CISOs should prepare for new requirements to protect data collected for and generated by artificial intelligence algorithms.
Regulation surrounding artificial intelligence technologies will likely have a growing impact on how companies store, secure, and share data in the years ahead. The ethics of artificial intelligence (AI), particularly facial recognition, by law enforcement authorities, have received a lot of attention. Still, the US is just at the beginning of what will likely be a surge in federal and state legislation regarding what companies can and cannot do regarding algorithmically derived information.
“It’s really the wild west right now in terms of regulation of artificial intelligence,” Peter Stockburger, partner in the Data, Privacy, and Cybersecurity practice at global law firm Dentons, tells CSO. Much like the California Consumer Protection Act (CCPA), which spelled out notice requirements that companies must send to consumers regarding their privacy protections, “a lot of people think that’s where the AI legislation is going to go, that you should be getting giving users notification that there’s automated decision making happening and get the consent.”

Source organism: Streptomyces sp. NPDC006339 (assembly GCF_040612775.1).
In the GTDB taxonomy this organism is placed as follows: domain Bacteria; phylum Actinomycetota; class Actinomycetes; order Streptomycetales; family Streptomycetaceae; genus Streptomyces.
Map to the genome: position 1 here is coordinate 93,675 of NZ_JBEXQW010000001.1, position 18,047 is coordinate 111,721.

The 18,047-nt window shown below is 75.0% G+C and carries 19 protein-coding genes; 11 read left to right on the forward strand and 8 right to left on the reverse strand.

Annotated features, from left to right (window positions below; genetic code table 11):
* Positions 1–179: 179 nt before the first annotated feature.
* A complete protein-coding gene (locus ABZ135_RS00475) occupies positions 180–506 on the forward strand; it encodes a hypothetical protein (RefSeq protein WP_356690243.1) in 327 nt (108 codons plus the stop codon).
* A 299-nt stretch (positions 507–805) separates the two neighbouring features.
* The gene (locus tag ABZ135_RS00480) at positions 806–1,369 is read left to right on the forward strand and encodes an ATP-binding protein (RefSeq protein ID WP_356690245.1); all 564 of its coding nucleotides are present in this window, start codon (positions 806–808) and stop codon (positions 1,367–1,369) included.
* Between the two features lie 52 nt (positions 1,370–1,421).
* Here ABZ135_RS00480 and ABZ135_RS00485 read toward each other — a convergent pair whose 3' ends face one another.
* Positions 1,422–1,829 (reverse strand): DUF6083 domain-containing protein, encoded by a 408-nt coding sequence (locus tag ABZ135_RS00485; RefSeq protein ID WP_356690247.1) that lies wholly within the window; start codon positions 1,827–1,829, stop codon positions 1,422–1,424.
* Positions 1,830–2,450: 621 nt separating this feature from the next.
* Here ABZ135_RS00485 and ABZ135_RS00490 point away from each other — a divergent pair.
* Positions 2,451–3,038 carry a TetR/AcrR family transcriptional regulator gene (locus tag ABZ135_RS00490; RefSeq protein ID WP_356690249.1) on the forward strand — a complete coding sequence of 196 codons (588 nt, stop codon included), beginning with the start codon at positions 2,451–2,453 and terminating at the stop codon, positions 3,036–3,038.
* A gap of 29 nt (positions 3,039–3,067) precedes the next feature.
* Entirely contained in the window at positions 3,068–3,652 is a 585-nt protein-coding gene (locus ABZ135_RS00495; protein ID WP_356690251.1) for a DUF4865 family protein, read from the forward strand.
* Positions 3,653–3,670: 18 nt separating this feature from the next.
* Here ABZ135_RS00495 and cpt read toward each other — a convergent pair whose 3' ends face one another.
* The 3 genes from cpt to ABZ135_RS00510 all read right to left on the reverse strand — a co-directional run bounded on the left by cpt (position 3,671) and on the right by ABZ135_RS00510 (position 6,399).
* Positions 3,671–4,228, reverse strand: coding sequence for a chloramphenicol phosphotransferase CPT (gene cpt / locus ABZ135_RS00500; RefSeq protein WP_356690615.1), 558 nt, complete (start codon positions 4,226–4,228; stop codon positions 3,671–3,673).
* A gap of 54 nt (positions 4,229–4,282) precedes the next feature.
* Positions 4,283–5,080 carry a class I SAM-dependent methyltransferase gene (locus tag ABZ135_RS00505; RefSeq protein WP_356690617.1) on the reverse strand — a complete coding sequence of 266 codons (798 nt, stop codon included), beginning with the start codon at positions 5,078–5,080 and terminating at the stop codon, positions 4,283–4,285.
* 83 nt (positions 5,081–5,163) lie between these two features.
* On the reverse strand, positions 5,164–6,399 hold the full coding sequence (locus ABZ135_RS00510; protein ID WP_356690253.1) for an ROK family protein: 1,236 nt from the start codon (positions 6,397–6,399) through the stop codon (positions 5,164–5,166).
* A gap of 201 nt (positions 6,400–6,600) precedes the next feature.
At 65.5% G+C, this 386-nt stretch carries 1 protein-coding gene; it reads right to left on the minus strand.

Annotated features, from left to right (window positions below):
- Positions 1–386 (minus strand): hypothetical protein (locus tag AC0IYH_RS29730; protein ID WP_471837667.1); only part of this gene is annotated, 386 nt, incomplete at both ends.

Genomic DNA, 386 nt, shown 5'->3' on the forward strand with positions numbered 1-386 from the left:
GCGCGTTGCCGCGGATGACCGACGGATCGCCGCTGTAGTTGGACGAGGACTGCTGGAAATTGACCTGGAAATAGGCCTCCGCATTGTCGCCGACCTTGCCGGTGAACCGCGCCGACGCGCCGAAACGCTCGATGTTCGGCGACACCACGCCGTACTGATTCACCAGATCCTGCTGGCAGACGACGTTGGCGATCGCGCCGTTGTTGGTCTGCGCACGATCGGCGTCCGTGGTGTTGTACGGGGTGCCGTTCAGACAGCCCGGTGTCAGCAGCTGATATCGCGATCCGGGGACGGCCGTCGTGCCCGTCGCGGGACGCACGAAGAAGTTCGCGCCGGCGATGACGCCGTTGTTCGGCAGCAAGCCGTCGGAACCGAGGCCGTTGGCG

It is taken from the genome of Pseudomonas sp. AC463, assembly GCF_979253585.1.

AI encompasses a wide range of technical activities, from the creation of deepfakes to automated decision-making regarding credit scores, rental applications, job worthiness, and much more. On a day-to-day basis, many, if not most, companies now use formulas for business decision-making that could fall into the category of artificial intelligence.
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